If Russia's security services are correct in blaming two Chechen "black widows," or female suicide bombers, for attacks that killed almost 40 people on Moscow's crowded metro Monday morning it represents the return of a nightmare that Kremlin thought it had ended years ago.
The use of women to strike civilian targets was pioneered a decade ago by Chechen warlord Shamil Basayev, who was seeking a way to smuggle explosives past Russian checkpoints at the outset of the Kremlin's second war to subdue separatist Chechnya, say security experts.
"Basayev started up a 'martyr's brigade' comprised of women, who proved very successful in killing Russian officials and destroying administration offices," says Andrei Soldatov, editor of Agentura.ru, an on-line journal that focuses on Russia's security services.
"After Basayev was killed by Russian forces in Ingushetia in 2006 we were told that the martyr's brigade had been disbanded," says Mr. Soldatov. "Some rebel websites have since claimed that it was resurrected, but only now do we see clear evidence that it's back."
The women, who call themselves "shakhidy," or martyrs, are typically the widows or mothers of Chechen men who've been killed by Russian forces.
"Chechen society is very hard for women who've lost their menfolk, or who have no breadwinner, and they become vulnerable to recruitment," says Soldatov. "There are potentially very many such women in the north Caucasus at the present time."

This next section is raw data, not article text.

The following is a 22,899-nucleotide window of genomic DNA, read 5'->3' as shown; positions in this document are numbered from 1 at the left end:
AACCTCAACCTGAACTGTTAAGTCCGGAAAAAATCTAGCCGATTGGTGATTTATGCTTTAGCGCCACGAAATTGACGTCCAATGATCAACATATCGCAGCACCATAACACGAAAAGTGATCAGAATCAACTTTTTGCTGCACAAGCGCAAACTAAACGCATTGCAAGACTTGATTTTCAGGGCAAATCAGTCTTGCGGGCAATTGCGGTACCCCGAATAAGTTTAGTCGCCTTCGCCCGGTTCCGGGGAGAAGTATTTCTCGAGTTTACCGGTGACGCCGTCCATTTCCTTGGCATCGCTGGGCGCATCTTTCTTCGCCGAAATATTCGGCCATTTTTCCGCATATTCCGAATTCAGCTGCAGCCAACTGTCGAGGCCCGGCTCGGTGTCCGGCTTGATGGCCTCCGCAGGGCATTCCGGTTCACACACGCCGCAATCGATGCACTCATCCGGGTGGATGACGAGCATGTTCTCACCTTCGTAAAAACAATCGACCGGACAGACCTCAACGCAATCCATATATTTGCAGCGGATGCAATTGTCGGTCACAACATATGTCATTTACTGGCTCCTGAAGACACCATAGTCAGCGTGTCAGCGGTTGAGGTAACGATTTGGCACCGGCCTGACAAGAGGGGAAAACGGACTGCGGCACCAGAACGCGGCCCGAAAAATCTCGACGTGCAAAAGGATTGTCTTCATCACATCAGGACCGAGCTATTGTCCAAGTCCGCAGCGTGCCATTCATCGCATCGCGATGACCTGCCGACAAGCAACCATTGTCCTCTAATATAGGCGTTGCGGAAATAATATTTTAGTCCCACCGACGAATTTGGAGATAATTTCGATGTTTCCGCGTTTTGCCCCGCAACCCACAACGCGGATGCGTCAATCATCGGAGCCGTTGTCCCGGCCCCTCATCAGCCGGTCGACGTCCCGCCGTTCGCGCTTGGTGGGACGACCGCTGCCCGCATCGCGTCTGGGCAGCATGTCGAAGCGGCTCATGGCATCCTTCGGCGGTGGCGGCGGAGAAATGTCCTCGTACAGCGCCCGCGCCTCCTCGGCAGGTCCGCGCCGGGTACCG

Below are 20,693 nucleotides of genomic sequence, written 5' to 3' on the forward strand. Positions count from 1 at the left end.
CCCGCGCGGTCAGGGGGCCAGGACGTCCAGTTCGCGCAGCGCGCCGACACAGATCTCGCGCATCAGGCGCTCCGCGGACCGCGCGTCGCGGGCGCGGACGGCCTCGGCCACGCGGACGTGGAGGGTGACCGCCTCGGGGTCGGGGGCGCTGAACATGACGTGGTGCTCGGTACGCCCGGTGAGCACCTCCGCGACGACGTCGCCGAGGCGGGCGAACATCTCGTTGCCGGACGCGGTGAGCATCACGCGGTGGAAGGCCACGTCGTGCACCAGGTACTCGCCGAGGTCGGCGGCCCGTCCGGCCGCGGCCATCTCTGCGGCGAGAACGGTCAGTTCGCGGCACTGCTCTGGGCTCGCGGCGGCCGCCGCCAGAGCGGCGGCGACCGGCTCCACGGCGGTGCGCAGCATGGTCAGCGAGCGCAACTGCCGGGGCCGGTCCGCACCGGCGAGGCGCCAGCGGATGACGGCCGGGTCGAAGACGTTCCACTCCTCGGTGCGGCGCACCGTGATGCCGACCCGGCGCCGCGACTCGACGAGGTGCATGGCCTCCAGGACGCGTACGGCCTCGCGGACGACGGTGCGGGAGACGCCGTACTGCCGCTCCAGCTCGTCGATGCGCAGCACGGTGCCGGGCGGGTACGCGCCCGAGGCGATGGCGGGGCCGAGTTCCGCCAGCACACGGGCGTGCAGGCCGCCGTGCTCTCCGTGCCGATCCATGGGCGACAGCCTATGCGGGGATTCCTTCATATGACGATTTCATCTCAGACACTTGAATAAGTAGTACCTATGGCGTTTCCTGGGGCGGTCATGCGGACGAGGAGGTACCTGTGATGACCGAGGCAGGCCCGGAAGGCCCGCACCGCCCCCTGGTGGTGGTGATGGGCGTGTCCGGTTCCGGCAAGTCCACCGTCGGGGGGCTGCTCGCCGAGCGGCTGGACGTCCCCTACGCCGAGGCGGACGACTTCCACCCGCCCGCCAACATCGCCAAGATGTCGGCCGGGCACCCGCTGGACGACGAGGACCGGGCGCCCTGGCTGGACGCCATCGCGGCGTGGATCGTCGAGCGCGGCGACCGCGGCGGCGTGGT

Russian security forces call them "black widows," both for their deadly intentions and the head-to-toe black mourning clothes that are their signature dress. A large contingent of female shakhidy were among the 50 Chechen rebels who seized a central Moscow theater in 2002, and subsequently died along with 120 hostages when Russian security forces stormed the building using a poisonous knock-out gas.
Two black widows blew themselves up at a Moscow rock concert the next summer, killing 14 people.
Another pair have been blamed for destroying two Russian airliners in 2004, just days before a large group of militants -- including several black widows -- seized a school in Beslan, North Ossetia, with 1,200 hostages. More than 300 people, half of them children, died in the bloodbath that ensued when Russian forces stormed the school.
Experts say that increasing numbers of family members, including women, are turning to radicalism as conditions in the north Caucasus spiral out of control and Moscow-backed security forces crack down hard on insurgents, often punishing families and even whole villages suspected of aiding them.
"When an elder brother is kidnapped or a relative is killed, the younger brother takes arms," says Tatiana Kasatkina, executive director of Memorial, Russia's largest independent human rights monitoring group.
"Thus the soil is created," by arbitrary and often brutal actions of the authorities, she says. "Young people have no patience and they often do not see any other means to fend for themselves and their family but to take up arms."